Most of us can’t just go at short notice, and the weather can be unpredictable anyway. If there is thick cloud cover, then your chances of seeing the lights are ruined. I doubt most of us would bother, but the one thing you can actually plan for is to avoid the full moon using the moon phase chart. Another thing to consider is whether you wanted to avoid snow. My feeling is that snow adds quite a bit of hassle, and it would be better without, which means, for Iceland, you might want to go before mid December, or earlier. For Scandinavia though, to avoid snow probably means going before mid November. The bottom line is, just go, making sure you stick around those places where the northern lights are visible for a week or so, and the rest is down to chance.

How do you organize your trip to see the northern lights? You don’t need to join a tour, and no tour can promise you that you will see it, because the northern lights is a completely naturally occurring phenomenon that is beyond human control. This is not to say that joining a tour is a bad idea. If you don’t drive, you may need a means of transport that a tour provides to take you away from light pollution. A tour also tries to make it as comfortable as possible for you while waiting to see the lights, such as providing you shelter, warm clothing or even a hot drink. A tour can also be in the form of staying in a specially designed accommodation like the glass Igloos in Rovaniemi. All the aforementioned options are, of course, exceedingly expensive.

For the budget conscious ones like myself, the best way is definitely to have a rental car. Stay in the more rural areas (practically anywhere in Iceland other than Reykjavik). If possible, stay in a place that has large windows, so you can observe from indoors. One idea that i tried that didn’t work so well was waiting in the car. With the engine turned off, the window fogged up quickly. And it wasn’t very comfortable sitting and waiting in the car really.

I managed to see the northern lights when i was staying at
Fosshotel Núpar. It was a lone hotel in the middle of nowhere – perfect location. Moreover, the rooms had large windows, and each room had a door that opens up to the outside so you can quickly go out when the northern lights are sighted. You can say my wish came true when the northern lights did show up exactly where i was hoping it to.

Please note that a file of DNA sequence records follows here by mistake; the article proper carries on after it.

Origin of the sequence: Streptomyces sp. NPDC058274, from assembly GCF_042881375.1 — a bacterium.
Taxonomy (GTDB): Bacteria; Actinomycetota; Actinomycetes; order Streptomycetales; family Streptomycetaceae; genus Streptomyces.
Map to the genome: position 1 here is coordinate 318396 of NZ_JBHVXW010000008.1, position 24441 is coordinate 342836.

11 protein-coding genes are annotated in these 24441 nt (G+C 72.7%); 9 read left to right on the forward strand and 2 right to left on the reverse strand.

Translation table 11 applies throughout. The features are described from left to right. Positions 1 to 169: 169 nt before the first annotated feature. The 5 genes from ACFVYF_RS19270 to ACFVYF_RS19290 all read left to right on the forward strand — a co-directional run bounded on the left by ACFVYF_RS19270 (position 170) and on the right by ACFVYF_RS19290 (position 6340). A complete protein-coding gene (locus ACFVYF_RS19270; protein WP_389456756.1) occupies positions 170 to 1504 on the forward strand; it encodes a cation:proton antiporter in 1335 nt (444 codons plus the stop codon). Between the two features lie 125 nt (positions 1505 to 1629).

It took a while to get the correct focus through manual adjustment on my DSLR camera (quite an old one, maybe a present day camera will be able to focus correctly on its own). This was a six seconds exposure, slightly blurry, but mission accomplished.

I became very familiar with the prediction indicators after looking at them everyday, and it is a good idea to understand how they work. If you’re in Iceland, you should look at this website, but the same website would work for Scandinavia as well, because the same readings apply across the northern hemisphere. The Kp index gives you an overall sense of how likely you may see the northern lights. I saw the lights when the Kp index was around 2 to 3, and the Kp level is most often at around 2 to 3 anyway. The other important reading (according to someone anyway) is the Interplanetary Magnetic Field (Bz). It has to be negative for you to see the lights. Finally, the very useful aurora forecast map tells you the likelihood of seeing the lights where you are (and i noticed that when there is any chance at all it often includes the whole of Iceland, which is another reason why i suggest trying in Iceland).

Note that this is just a probability prediction. It does not mean the northern lights are there. If the location where you are is not highlighted at all, then you can more or less forget about even trying.

All the best in your quest!